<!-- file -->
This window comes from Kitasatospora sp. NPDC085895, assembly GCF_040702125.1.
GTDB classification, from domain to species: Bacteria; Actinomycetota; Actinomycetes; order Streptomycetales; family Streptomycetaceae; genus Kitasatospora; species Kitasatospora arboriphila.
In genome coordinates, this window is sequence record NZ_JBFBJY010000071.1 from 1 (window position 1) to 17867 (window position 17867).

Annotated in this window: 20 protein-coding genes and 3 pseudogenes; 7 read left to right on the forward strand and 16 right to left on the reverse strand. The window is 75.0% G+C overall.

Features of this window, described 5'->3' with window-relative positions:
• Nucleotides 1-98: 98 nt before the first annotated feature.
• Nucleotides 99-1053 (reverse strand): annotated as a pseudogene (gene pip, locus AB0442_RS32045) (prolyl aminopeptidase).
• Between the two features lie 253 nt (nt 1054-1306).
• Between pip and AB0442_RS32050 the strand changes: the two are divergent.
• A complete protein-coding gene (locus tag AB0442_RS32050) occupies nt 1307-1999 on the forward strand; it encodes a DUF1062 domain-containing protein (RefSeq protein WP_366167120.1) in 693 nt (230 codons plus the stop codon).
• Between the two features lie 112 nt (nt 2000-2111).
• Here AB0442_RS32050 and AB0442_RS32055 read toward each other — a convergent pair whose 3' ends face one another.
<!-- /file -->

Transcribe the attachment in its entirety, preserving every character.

This window comes from Kitasatospora sp. NPDC085895, assembly GCF_040702125.1.
GTDB classification, from domain to species: Bacteria; Actinomycetota; Actinomycetes; order Streptomycetales; family Streptomycetaceae; genus Kitasatospora; species Kitasatospora arboriphila.
In genome coordinates, this window is sequence record NZ_JBFBJY010000071.1 from 1 (window position 1) to 17867 (window position 17867).

Annotated in this window: 20 protein-coding genes and 3 pseudogenes; 7 read left to right on the forward strand and 16 right to left on the reverse strand. The window is 75.0% G+C overall.

Features of this window, described 5'->3' with window-relative positions:
• Nucleotides 1-98: 98 nt before the first annotated feature.
• Nucleotides 99-1053 (reverse strand): annotated as a pseudogene (gene pip, locus AB0442_RS32045) (prolyl aminopeptidase).
• Between the two features lie 253 nt (nt 1054-1306).
• Between pip and AB0442_RS32050 the strand changes: the two are divergent.
• A complete protein-coding gene (locus tag AB0442_RS32050) occupies nt 1307-1999 on the forward strand; it encodes a DUF1062 domain-containing protein (RefSeq protein WP_366167120.1) in 693 nt (230 codons plus the stop codon).
• Between the two features lie 112 nt (nt 2000-2111).
• Here AB0442_RS32050 and AB0442_RS32055 read toward each other — a convergent pair whose 3' ends face one another.